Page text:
Razer Phone: Why I Ultimately Decided Against It [Opinion]

Ironically, Razer has created a phone which perpetuates the stereotype that gamers never leave their basements.

Razer Phone: Why I Ultimately Decided Against It
Razer

Ironically, Razer has created a phone which perpetuates the stereotype that gamers never leave their basements.

When news of the Razer Phone broke, I was as excited as any fan; Razer has always delivered quality and created some of the best hardware available – albeit at a premium price. So I was even more thrilled when I learned that the Razer Phone would be a competitively-priced device at only $699.99, coming in well under Apple and Samsung’s top offerings this year.

In the interests of full disclosure: I have not used a Razer Phone myself. This is entirely based on the reviews that I have seen and read.

The Razer Phone quickly rose to the top of my shortlist – comprised of the ASUS ZenFone 4 Pro, the OnePlus 5T, and the Razer Phone itself. As soon as Christmas was past, it was going to be my new phone. But as time passed, and more reviews came out, I ultimately had to decide against it.

Not that the Razer Phone is a bad device, by any means; according to Android Benchmark, it has taken the number one spot on PassMark with a shocking 15,103 overall rating. The 120 Hz screen is hands-down the best for gaming and video in the industry. As are the front-facing speakers and THX-certified sound. Don’t get me wrong; the Razer Phone is an incredible device.

What gets it are the little things. A series of relatively insignificant flaws, which taken together, mean that the Razer Phone is an amazing device – if you’re not planning to leave the house.

Let’s take that amazing screen; 120 Hz is literally unprecedented, and the color depth is unmatched. According to Engadget, the Razer Phone has one of the nicest-looking displays they’ve ever seen.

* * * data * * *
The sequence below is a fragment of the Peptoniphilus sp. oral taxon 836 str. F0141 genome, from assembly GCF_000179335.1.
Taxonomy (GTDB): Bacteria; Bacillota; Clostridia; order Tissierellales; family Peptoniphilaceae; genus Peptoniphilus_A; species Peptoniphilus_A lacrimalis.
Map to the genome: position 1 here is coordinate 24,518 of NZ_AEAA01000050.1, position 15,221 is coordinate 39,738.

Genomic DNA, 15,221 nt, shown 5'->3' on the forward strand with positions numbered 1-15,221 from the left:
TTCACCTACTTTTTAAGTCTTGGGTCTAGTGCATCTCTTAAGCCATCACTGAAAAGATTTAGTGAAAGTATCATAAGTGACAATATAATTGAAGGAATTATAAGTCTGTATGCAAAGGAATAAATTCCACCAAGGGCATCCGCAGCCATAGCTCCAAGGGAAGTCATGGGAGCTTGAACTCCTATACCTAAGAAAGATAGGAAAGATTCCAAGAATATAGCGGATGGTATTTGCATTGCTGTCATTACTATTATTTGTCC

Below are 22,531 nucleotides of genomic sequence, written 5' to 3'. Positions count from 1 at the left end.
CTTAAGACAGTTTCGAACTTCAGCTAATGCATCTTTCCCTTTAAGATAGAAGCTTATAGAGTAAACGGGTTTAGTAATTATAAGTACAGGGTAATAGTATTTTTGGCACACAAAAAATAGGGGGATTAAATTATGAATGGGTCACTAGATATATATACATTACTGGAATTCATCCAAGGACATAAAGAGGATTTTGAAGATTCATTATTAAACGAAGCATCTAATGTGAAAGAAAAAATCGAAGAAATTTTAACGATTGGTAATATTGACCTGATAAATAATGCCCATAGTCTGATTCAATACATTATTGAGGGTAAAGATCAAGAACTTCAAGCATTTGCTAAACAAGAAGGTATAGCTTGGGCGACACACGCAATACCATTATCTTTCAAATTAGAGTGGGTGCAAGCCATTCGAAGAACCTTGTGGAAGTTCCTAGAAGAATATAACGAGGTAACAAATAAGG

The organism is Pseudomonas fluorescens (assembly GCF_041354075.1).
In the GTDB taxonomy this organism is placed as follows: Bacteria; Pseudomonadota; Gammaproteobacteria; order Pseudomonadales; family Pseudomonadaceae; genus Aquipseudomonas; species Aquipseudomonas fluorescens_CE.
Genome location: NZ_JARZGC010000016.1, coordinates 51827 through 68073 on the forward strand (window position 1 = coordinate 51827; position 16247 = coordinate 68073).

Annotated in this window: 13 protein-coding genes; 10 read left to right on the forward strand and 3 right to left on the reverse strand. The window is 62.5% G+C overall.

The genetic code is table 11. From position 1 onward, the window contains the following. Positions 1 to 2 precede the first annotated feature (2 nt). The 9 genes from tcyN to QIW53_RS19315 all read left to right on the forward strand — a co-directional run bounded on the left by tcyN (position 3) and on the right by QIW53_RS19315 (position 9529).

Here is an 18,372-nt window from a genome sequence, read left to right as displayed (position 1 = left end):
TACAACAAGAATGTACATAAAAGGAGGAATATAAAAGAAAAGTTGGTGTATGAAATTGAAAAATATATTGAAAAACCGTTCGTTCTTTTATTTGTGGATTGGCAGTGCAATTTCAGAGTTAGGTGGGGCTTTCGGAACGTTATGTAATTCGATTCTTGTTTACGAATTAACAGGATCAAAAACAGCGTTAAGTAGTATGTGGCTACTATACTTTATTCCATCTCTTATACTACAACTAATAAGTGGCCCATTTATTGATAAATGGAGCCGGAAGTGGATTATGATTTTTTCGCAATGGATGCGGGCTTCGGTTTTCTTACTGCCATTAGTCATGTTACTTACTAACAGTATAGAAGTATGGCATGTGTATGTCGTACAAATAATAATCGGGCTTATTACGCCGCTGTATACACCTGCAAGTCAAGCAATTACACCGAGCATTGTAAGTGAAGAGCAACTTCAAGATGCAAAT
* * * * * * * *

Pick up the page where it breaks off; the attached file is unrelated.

But according to Android Central, that gorgeous display comes with a price – namely, the brightness. The 120 Hz Quad HD LCD panel can only manage 310 nits of brightness. As some reviewers have noted, that means that it’s barely visible at all in daylight.

The Razer Phone’s front-facing speakers are the second component of the phone’s design that Razer touts: they’re THX-certified dual speakers with Dolby Atmos amplifiers, they can manage up to about 90 dB, and they sound amazing. But one only hopes that they’re not being used to their full potential in public. Of course, there’s always headphones as an option, but there’s a problem there, too; the Razer Phone has joined the no-headphone-jack bandwagon. Again, not a huge deal on its own. But if you want the full THX-certified experience, you have to use the USB-C headphone dongle. Bluetooth headphones don’t get the same sound quality. And while the dongle is plugged in, you can’t charge the (admittedly massive 4000 mAh) battery – a battery which is said to have a poor lifespan in spite of its size, due to the amount of power needed to drive the phone’s other features.

And speaking of the battery, the Razer Phone’s Li-Ion pack brings the phone’s weight up to a (relatively) whopping 6.95 oz. Which might not seem like that much more, but if you’re using it as a gaming device – which is what it’s designed to be – you’re going to be feeling that in your wrists sooner rather than later. It’s also said to be, frankly, uncomfortable to hold, as it’s all metal and right-angles.

Love or hate the Razer Phone's design, it can be unforgiving to the hands.
Love or hate the Razer Phone’s design, it can be unforgiving to the hands. Razer

Finally, for being packed so densely with top of the line technology, the Razer Phone is surprisingly vulnerable – its Gorilla Glass 3 screen is two generations back (and the screen has no curves to add tensile strength), the device has no IPX dust/water protection rating, and that extra weight just makes it more liable to drop and break.

The final nail in the coffin for me was the Razer Phone’s modem. I’m on a gigabit LTE network. And while, according to PC Mag, very few phones can handle a gigabit connection, the Razer Phone sports a Category 9 modem, only capable of 450 mbit/s down and 50 mbit/s up – something certain to impede mobile gaming.

Oh, and the camera is allegedly terrible. So much for capturing Pokémon.

Overall, the Razer Phone is an incredible piece of technology. According to almost all reviews, it never slows down, it never overheats, and both the display and sound are incredible – but it seems to have missed the “mobile” part of “mobile phone” somewhere along the way. Anyone looking for a handheld gaming console won’t be disappointed, but the Razer Phone just doesn’t seem to support a lifestyle that involves leaving the house.